The use of multiple textual forms in distance learning


  • Cynthia White Massey University


distance education, distance learning, learning materials


This article reports on a study of how students perceive, access and evaluate the different textual forms which comprise a distance education course. The setting for the study was an introductory distance programme in Spanish, using print, aural and visual media. Thirty one students completed a self-report questionnaire which investigated the following aspects of the use of multiple textual forms: primary vs. secondary sources, preferences for initial input, intertextual links, time allocation, source evaluation. Findings revealed a consistent pattern in terms of conceptions of primary vs. secondary sources: in particular, the study guide was consistently judged to be central to the course, more so than other print, visual or aural sources. Students' reported behaviour when embarking on a new unit revealed a distinct preference for either verbal or visual input, each providing a qualitatively different orientation to the unit. Intertextual links characterised the way students worked with the multiple texts: it was possible to identify two 'anchor' texts, which acted as the base texts and were supplemented by other sources. Responses of students highlighted the importance of multiple texts for learning, largely because of their complementary nature, the 'relief' they provide and opportunities for students to establish their own learning paths. The article concludes with a view of the learner not as a course consumer but as a course developer, creating texts and intertexts through engagement with multiple sources.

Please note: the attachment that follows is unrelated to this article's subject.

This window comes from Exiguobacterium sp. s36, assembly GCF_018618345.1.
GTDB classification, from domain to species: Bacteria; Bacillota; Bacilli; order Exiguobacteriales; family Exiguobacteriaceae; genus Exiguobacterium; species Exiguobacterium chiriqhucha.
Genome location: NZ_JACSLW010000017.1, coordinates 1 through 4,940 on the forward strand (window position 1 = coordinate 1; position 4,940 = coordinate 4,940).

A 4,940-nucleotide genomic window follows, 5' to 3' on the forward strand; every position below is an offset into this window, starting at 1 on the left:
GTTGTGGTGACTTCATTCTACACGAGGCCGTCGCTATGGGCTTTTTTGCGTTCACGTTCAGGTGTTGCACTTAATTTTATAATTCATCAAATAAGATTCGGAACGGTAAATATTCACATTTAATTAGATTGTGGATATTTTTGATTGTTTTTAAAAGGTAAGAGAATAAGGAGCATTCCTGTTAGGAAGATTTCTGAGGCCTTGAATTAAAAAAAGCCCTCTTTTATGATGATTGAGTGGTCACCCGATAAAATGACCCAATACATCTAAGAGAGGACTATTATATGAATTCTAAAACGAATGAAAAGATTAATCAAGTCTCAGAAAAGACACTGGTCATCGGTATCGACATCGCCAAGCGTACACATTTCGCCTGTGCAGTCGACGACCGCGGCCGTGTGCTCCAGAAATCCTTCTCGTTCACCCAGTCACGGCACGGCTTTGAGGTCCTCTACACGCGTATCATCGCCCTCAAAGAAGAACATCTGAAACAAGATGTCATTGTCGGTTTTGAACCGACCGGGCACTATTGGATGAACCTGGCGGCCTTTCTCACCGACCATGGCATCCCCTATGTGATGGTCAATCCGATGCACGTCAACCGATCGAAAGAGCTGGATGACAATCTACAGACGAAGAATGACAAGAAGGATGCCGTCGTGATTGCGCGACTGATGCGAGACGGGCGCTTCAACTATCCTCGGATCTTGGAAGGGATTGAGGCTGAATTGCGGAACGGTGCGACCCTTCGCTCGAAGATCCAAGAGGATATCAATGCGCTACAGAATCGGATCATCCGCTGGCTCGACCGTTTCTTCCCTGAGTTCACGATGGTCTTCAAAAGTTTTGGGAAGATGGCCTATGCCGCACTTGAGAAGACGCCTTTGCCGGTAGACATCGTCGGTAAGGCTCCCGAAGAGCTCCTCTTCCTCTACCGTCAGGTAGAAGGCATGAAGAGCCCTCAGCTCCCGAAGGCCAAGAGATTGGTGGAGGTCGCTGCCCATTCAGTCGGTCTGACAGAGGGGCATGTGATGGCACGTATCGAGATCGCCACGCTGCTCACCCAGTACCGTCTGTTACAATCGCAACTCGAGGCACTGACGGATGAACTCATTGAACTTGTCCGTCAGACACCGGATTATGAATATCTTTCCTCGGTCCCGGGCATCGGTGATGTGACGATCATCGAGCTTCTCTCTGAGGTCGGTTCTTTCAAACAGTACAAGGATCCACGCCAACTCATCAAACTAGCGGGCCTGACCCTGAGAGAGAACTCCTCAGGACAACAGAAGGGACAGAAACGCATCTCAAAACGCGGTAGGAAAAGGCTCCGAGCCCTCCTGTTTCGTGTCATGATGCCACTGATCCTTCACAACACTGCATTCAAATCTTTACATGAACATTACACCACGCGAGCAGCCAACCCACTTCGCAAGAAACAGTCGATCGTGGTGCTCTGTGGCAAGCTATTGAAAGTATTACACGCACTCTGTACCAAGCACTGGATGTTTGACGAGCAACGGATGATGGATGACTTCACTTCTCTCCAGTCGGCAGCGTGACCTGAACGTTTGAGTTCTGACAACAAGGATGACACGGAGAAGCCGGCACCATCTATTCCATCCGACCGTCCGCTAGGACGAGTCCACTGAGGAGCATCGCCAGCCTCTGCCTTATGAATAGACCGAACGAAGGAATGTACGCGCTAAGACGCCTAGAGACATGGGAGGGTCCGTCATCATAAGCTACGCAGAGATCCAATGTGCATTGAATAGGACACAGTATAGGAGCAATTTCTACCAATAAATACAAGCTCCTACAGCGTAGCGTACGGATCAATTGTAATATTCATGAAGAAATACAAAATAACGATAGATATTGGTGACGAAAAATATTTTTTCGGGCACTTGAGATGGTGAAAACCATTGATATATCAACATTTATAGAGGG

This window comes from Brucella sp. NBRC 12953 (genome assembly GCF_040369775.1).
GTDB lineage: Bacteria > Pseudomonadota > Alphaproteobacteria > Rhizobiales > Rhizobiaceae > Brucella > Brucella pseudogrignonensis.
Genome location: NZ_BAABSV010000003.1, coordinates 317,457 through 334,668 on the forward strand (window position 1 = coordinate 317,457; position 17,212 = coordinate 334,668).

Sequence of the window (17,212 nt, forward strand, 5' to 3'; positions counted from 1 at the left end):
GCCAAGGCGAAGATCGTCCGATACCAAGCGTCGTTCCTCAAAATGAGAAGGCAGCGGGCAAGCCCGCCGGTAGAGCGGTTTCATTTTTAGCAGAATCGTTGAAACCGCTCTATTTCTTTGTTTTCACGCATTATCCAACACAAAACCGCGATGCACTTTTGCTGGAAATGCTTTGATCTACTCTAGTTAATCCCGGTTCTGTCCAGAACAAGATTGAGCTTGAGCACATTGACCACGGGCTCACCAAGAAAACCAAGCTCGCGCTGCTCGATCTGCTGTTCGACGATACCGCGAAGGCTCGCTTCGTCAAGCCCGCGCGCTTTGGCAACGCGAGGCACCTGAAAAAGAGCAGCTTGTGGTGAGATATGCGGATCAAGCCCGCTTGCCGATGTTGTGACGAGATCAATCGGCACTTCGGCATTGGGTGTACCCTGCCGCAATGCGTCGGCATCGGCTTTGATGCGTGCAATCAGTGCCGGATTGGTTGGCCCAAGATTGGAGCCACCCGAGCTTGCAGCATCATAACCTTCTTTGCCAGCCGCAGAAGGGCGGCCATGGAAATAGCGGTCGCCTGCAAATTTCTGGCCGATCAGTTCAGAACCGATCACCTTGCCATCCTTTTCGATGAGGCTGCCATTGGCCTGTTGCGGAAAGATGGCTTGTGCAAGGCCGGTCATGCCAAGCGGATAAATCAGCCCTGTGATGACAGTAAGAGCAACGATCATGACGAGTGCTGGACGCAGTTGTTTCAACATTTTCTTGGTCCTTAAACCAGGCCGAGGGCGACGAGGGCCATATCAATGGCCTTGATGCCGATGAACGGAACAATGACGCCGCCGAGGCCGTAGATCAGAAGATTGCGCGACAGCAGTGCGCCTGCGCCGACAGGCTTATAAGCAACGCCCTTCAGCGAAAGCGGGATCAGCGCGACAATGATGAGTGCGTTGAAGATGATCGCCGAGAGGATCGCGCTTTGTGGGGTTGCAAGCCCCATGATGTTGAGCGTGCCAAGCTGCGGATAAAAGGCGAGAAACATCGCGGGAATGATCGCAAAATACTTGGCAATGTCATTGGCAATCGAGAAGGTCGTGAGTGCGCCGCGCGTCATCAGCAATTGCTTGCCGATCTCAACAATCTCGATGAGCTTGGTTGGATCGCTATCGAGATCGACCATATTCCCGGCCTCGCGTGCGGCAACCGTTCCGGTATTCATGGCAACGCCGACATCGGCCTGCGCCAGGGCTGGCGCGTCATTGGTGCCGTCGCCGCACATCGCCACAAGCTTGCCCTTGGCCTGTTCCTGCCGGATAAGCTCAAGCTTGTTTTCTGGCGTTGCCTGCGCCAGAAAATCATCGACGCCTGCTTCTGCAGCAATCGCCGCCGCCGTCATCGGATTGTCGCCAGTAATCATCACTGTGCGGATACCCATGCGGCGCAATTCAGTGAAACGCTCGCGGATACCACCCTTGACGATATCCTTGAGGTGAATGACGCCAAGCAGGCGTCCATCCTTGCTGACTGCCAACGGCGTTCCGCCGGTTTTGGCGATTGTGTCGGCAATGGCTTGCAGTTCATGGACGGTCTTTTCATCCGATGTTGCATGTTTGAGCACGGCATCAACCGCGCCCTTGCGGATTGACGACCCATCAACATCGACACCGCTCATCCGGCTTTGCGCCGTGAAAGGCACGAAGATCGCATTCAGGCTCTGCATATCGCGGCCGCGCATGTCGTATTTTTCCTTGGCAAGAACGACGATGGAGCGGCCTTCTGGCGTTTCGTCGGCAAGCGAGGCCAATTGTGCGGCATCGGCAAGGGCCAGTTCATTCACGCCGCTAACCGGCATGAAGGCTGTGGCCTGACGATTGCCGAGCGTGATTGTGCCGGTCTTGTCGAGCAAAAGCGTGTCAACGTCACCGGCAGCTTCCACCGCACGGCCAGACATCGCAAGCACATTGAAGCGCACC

Author Biography

Cynthia White, Massey University

Senior Lecturer in the School of Language Studies, Turitea Campus